New Investigator Checklist

Investigator Pre-Hire: What you can do before you arrive on campus

Congratulations and welcome! Now that you've been hired, there are several key steps you can take before you arrive on campus to help expedite the establishment of your research program. With proper advance preparation, you can even submit research proposals prior to your arrival.

  • Identify your onsite faculty mentor(s). Many departments offer formal mentoring programs. Some ideas for discussion:
    • Department culture and ways to engage
    • Identify areas for research collaborations
    • Develop your five-year research plan, for advice on how to do this, The Professor Is In shares tips including identification of specific writing project deadlines (including deadlines for completion, submission, and revision); academic calendar deadlines; major conferences with submission deadlines for abstracts and proposals; major funding deadlines (including large/small grants and the prep needed to successfully apply for those grants); and submission dates for honors and awards
    • Develop your teaching skills, including engagement of undergraduates in research (for tips on how to do this go to the Office of Societal Impact)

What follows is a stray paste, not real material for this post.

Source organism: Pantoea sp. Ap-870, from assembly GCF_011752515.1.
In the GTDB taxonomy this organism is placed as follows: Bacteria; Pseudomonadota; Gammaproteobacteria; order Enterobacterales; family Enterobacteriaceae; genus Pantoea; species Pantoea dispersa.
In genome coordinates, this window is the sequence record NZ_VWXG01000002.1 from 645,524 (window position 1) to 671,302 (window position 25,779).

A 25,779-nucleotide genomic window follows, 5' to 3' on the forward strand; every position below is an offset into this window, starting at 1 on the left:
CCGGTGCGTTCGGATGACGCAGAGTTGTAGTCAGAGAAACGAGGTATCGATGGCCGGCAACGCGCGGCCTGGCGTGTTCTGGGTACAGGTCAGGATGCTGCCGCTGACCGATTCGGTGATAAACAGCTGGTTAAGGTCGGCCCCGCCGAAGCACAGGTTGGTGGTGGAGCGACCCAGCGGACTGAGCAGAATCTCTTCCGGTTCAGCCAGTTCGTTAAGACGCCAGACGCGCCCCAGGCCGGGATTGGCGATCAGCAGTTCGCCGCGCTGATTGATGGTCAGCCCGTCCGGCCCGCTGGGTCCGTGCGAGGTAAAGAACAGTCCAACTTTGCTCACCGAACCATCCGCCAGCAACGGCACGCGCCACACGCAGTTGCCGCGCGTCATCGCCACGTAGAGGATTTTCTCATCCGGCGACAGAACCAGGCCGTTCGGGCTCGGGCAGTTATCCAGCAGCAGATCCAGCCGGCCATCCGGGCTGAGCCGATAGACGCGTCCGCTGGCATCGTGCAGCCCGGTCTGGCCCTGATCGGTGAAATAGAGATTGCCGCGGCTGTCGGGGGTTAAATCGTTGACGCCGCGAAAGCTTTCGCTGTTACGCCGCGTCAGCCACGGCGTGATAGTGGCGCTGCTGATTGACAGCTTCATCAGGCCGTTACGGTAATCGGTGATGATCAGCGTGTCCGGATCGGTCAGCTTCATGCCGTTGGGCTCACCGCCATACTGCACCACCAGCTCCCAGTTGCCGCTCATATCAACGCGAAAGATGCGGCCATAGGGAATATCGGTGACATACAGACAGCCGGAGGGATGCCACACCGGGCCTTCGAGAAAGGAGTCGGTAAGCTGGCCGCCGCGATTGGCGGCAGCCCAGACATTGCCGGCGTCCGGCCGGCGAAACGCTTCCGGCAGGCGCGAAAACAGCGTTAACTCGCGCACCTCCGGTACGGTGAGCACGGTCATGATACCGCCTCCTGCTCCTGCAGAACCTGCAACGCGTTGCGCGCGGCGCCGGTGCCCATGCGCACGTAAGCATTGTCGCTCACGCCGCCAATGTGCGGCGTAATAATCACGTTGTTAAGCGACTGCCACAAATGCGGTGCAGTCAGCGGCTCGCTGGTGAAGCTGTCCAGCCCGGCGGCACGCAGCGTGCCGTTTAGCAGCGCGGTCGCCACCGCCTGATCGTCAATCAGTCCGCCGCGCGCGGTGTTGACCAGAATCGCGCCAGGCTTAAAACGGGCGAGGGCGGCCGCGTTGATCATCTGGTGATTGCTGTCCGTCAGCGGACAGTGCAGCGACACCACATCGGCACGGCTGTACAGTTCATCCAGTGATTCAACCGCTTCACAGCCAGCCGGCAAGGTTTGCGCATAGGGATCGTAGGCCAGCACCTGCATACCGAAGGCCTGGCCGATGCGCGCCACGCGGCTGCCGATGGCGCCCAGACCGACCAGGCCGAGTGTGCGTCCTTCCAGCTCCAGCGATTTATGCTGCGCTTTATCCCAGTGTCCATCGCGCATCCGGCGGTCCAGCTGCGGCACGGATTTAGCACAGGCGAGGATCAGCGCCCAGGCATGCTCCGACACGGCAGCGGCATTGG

• If you are in the biomedical sciences, the NIH National Research Mentoring Network can help you connect with colleagues across the country.
    • Find opportunities for mentorship outside your department through the GIDP or Arizona Biological and Biomedical Sciences (ABBS).
    • A good read is Ellen Ensher and Susan Murphy’s Power Mentoring: How Successful Mentors and Proteges Get the Most out of Their Relationships. You can also watch Dr. Ensher’s TEDx Talk at her website.
  • Look at the calendar of research-related workshops and seminars.

If you are transferring from another institution:

  • Work with the institution you are leaving to initiate the process of relinquishing your grants to the UA.
  • Consider contacting the Institutional Animal Care and Use Committee (IACUC) and the Human Subjects Protection Program for assistance.
  • Contact Sponsored Projects Services for assistance transferring your equipment.

Pro Tip: Share great news! And share when you need some help.


First Semester Investigator: Steps to take once you arrive on campus

Arriving to campus and kicking off the semester will result in a flurry of activity. Fortunately, the UA has a number of experienced professionals to help assist you with your research goals. If you are research active (or want to be), here's a list of things you can do to get up and running as quickly as possible.

  • Stay informed of research-related activities on campus by signing up for listservs and newsletters
  • Reach out to the research compliance programs and laboratory safety services that are relevant for your area of research and begin the process of acquiring any necessary approvals.